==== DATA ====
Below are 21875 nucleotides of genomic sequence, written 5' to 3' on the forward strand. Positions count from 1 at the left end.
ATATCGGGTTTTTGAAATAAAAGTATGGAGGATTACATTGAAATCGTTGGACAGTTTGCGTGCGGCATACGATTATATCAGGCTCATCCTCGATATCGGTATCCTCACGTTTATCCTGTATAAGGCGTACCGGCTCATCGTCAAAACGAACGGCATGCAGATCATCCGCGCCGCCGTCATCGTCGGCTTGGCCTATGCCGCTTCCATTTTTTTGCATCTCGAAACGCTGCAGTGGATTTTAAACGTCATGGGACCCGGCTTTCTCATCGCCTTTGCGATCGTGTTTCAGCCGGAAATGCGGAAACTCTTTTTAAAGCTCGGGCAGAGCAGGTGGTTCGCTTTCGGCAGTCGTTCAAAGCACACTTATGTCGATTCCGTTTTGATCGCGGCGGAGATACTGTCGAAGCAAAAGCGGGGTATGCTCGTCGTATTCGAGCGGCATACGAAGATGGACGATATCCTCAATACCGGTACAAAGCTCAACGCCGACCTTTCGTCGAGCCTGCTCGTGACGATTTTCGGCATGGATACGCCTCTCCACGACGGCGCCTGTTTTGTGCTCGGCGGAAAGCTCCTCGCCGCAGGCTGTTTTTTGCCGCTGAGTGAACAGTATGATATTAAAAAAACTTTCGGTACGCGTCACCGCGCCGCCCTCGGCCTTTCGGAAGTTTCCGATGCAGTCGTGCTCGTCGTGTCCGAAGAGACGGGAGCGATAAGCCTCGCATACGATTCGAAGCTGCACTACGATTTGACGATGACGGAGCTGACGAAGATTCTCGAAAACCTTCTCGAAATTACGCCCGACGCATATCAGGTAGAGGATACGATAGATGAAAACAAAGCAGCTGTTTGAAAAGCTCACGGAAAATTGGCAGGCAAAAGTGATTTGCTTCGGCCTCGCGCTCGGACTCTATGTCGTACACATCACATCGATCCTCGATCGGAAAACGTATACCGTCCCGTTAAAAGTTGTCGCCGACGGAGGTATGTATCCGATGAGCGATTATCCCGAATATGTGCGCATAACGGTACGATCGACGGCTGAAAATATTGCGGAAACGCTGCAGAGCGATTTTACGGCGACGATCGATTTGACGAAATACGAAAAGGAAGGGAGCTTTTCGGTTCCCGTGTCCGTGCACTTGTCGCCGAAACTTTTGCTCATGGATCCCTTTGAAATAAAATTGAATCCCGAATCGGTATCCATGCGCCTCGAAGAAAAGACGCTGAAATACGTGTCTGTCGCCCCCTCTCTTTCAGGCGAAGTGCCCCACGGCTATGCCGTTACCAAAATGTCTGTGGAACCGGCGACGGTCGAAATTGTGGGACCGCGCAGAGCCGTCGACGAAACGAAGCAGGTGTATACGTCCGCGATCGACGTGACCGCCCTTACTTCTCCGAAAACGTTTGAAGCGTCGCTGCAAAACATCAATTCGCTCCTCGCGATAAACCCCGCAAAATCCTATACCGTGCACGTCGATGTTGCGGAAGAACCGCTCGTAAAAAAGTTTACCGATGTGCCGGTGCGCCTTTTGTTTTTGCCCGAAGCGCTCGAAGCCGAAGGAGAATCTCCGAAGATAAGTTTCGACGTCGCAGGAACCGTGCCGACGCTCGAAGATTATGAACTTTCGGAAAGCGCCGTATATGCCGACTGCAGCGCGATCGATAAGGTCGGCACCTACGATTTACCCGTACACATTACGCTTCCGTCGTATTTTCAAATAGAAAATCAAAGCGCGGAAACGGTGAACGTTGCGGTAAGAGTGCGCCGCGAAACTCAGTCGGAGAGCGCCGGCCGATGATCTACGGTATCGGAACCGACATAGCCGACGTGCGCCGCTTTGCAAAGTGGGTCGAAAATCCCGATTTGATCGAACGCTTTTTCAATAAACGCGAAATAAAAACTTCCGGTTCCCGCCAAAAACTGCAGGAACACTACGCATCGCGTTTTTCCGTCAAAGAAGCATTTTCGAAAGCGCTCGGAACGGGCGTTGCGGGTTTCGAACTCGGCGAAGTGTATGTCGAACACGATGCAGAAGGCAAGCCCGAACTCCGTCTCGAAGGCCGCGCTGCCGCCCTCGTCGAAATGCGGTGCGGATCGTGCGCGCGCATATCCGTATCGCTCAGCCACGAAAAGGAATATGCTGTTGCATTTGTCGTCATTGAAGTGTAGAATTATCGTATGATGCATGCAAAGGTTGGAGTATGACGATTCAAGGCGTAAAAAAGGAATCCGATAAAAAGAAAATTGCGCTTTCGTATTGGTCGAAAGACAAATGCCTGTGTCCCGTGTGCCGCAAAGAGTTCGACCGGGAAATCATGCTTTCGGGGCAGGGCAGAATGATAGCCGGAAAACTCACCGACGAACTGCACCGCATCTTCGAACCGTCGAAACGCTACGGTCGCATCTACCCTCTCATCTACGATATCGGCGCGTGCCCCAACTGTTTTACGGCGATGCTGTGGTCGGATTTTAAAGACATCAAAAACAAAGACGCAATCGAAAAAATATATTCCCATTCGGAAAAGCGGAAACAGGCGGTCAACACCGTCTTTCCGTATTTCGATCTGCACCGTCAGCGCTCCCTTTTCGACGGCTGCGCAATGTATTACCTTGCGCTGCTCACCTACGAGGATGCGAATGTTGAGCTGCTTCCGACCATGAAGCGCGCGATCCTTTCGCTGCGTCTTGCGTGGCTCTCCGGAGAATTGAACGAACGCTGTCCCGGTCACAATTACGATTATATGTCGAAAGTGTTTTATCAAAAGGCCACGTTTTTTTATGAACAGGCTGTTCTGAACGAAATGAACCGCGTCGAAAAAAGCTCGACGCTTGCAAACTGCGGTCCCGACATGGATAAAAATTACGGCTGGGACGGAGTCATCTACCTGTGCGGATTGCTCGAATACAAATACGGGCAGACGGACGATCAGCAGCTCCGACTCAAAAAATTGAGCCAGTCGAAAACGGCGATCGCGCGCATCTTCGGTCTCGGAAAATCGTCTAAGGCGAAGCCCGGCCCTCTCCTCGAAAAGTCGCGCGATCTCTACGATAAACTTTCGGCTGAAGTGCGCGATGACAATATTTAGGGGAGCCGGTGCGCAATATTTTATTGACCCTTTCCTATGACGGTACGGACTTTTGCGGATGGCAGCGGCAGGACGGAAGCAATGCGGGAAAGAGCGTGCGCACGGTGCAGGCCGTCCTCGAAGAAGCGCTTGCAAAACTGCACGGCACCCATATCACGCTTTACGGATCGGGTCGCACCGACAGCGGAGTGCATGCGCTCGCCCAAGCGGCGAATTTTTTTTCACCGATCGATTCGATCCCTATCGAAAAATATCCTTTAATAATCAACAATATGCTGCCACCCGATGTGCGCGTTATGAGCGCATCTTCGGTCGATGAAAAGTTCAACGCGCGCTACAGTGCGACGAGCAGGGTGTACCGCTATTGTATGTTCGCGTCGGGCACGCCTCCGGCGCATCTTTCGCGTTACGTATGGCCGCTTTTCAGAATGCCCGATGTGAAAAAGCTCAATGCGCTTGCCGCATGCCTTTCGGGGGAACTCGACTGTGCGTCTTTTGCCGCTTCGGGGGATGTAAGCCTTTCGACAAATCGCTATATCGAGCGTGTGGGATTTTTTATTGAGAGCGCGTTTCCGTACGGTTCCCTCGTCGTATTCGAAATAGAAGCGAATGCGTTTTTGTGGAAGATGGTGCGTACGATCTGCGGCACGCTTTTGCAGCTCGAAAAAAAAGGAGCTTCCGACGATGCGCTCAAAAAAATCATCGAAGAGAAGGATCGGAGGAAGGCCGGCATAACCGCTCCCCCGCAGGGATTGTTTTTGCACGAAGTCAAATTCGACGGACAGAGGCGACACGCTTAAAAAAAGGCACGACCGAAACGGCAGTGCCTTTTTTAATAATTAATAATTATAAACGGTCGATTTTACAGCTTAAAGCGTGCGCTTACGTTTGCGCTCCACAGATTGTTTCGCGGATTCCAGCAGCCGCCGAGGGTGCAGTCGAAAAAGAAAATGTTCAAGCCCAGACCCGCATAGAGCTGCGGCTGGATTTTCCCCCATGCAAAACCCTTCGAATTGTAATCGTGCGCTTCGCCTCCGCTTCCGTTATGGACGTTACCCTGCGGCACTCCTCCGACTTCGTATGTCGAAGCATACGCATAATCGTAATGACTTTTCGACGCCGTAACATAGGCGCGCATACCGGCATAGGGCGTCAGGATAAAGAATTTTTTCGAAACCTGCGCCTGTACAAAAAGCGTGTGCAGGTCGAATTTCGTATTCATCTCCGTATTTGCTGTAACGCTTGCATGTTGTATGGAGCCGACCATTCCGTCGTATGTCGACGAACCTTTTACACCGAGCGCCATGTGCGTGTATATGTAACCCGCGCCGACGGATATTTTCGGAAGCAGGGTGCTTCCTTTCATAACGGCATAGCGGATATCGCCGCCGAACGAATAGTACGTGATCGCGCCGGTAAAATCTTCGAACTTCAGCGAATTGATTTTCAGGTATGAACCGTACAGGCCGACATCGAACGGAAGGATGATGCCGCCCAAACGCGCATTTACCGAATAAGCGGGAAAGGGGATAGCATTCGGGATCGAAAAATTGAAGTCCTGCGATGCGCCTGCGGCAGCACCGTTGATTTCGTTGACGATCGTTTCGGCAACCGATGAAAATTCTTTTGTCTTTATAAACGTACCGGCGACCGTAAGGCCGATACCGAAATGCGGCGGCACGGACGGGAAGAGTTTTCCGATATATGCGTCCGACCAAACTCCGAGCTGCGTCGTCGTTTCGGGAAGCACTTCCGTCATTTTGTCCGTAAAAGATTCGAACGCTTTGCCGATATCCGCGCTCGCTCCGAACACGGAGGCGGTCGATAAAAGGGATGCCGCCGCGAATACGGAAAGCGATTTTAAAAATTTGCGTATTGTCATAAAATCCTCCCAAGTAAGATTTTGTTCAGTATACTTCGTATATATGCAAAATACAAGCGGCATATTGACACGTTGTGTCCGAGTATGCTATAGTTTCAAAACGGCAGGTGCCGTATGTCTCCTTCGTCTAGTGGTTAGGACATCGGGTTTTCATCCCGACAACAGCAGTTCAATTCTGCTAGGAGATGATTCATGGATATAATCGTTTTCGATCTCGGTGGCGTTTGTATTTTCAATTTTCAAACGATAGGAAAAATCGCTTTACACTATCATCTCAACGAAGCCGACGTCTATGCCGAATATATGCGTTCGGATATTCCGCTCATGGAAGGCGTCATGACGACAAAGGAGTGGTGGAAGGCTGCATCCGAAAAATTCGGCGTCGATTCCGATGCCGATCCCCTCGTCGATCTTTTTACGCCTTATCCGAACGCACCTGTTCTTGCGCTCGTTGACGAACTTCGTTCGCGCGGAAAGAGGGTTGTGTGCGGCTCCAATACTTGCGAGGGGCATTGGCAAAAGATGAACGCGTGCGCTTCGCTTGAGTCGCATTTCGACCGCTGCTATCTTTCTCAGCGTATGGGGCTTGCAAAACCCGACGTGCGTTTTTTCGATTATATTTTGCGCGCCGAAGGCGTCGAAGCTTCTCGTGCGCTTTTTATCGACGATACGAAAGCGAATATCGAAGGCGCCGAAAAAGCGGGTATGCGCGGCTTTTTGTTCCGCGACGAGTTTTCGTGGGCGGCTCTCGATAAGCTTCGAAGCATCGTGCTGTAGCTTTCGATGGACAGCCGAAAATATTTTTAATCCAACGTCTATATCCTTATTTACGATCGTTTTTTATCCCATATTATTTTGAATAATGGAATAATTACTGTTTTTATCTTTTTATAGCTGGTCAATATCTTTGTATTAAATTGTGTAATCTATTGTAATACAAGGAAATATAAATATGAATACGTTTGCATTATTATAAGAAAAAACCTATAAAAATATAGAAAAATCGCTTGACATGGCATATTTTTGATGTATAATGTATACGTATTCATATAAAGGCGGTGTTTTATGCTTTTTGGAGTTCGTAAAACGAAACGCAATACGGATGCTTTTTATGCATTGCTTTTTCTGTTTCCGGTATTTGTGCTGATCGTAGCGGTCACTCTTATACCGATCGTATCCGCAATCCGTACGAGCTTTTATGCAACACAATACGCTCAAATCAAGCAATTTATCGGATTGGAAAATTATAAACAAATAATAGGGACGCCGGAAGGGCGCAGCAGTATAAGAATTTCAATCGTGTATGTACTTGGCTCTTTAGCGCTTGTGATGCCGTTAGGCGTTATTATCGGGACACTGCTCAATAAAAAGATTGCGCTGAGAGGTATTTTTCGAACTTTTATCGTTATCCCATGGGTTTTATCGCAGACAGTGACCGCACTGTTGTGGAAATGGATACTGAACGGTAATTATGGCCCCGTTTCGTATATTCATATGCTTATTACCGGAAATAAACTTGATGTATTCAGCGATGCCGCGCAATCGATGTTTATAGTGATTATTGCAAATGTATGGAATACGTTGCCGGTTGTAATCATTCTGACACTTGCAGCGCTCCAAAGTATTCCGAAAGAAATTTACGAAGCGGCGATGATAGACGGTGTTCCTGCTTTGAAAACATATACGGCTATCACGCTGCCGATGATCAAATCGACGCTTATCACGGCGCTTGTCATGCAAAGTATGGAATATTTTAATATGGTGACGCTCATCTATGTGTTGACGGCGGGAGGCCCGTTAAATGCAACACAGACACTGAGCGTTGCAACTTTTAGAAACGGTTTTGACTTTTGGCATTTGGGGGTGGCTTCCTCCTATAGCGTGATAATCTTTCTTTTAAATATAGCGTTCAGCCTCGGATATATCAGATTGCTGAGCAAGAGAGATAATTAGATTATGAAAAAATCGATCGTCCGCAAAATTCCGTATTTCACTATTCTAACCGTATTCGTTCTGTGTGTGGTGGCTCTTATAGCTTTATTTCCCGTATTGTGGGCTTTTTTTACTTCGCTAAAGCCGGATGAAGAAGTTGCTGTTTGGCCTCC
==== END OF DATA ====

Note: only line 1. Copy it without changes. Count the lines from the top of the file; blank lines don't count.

Below are 21875 nucleotides of genomic sequence, written 5' to 3' on the forward strand. Positions count from 1 at the left end.